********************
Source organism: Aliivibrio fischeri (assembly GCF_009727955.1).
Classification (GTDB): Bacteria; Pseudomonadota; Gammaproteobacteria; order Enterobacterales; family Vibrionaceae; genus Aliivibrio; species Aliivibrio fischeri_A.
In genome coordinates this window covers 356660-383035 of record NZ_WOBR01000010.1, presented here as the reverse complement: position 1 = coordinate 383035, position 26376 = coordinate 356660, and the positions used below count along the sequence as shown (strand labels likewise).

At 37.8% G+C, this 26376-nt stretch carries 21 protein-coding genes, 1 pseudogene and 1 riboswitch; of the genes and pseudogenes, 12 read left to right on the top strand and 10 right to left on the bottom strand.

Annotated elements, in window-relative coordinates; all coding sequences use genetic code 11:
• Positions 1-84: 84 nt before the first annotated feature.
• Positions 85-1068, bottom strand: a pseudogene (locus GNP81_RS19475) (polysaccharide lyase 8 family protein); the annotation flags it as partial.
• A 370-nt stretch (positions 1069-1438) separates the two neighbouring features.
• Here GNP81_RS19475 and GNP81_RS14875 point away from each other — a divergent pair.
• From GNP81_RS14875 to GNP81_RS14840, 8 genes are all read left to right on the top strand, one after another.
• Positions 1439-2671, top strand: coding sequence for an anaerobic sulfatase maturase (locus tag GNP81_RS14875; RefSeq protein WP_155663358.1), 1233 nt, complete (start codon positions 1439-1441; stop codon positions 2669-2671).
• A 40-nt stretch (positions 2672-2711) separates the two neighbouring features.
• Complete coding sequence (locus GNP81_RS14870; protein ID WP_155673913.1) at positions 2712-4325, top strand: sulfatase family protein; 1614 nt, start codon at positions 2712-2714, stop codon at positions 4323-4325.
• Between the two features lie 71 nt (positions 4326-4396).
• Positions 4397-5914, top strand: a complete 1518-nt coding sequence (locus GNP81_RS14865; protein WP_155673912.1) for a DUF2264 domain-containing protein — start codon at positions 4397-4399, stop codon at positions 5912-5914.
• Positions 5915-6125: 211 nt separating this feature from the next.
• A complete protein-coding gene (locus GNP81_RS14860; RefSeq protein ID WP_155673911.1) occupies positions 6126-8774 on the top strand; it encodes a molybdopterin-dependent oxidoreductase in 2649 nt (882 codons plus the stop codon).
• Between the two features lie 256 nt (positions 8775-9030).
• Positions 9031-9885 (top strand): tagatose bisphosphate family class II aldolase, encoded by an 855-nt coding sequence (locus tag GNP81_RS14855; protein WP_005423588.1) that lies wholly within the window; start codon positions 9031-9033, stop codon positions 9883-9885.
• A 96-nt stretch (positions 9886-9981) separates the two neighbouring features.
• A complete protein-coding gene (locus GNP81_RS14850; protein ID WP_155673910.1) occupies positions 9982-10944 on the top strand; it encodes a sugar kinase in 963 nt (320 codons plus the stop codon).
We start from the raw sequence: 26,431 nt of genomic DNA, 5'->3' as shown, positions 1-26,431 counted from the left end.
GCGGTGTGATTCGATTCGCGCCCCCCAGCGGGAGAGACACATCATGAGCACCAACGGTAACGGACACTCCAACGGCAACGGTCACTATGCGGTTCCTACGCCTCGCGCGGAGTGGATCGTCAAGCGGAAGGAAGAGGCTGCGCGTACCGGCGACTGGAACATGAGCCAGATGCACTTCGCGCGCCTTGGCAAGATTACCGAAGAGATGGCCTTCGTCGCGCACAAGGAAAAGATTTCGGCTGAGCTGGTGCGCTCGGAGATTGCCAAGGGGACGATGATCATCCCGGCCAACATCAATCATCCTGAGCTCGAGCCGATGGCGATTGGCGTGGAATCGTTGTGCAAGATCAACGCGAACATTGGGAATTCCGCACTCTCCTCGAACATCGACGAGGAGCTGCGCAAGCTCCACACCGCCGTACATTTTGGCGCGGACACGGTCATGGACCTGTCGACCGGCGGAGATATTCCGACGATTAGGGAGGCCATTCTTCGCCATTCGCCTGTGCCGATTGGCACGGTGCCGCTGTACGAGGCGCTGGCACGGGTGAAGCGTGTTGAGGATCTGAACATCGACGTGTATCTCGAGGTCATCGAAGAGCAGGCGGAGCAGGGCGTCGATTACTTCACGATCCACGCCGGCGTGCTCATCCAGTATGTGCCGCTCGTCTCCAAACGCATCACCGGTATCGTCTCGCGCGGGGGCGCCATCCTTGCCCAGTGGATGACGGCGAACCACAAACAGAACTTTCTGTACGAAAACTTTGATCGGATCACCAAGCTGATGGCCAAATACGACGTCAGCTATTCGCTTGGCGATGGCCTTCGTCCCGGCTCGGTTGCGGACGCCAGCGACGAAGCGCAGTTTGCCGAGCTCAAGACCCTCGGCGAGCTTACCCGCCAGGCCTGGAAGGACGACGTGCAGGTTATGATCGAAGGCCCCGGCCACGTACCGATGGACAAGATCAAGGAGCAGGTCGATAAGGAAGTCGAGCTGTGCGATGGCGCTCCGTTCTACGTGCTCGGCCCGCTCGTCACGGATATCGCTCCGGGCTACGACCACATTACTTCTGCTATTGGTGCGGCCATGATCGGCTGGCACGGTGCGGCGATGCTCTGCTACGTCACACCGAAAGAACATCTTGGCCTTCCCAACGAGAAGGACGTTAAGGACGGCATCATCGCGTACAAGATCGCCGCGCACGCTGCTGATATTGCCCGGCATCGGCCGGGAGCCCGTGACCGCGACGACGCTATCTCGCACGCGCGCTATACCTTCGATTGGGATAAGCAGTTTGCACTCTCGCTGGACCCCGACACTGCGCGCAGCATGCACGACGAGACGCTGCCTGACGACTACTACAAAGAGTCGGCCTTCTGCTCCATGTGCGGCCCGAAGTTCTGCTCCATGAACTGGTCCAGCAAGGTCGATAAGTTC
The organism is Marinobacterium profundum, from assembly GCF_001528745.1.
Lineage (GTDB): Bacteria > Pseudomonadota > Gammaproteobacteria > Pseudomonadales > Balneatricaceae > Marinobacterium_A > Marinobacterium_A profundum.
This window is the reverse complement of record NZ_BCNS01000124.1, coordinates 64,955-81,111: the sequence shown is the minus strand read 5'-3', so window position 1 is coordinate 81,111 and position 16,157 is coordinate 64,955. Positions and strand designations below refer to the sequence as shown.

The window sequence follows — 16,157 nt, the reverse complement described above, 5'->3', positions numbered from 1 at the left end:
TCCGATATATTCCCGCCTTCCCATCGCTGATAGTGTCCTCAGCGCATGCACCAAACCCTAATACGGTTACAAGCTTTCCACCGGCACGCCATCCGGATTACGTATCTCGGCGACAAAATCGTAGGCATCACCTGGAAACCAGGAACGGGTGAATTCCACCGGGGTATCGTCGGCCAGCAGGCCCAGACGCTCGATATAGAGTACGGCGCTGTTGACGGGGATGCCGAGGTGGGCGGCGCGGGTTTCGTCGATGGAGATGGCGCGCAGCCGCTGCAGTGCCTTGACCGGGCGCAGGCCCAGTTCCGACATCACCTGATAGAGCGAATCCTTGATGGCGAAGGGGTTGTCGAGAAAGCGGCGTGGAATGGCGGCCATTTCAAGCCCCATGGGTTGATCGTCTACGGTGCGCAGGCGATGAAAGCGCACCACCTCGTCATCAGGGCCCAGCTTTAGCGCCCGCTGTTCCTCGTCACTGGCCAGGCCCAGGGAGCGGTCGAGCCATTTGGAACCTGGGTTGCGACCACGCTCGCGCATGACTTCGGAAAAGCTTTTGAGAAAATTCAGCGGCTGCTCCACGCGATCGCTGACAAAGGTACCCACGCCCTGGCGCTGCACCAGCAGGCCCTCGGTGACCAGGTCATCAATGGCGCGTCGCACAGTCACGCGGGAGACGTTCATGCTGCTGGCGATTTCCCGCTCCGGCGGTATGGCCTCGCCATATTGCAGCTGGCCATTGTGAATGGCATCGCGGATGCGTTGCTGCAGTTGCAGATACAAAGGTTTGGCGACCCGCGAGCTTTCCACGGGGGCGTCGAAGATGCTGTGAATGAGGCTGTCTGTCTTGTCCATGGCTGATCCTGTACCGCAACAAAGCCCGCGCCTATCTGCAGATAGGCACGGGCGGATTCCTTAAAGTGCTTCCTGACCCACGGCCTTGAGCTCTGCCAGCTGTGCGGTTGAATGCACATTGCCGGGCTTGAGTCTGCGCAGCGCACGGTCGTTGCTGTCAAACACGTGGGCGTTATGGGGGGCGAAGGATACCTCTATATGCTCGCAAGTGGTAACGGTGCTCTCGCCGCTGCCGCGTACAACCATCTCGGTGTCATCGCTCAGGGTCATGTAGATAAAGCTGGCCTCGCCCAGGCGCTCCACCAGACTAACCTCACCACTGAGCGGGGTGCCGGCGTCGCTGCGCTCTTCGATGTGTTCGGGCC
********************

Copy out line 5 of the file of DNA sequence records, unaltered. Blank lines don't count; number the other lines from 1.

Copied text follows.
Annotated elements, in window-relative coordinates; all coding sequences use genetic code 11: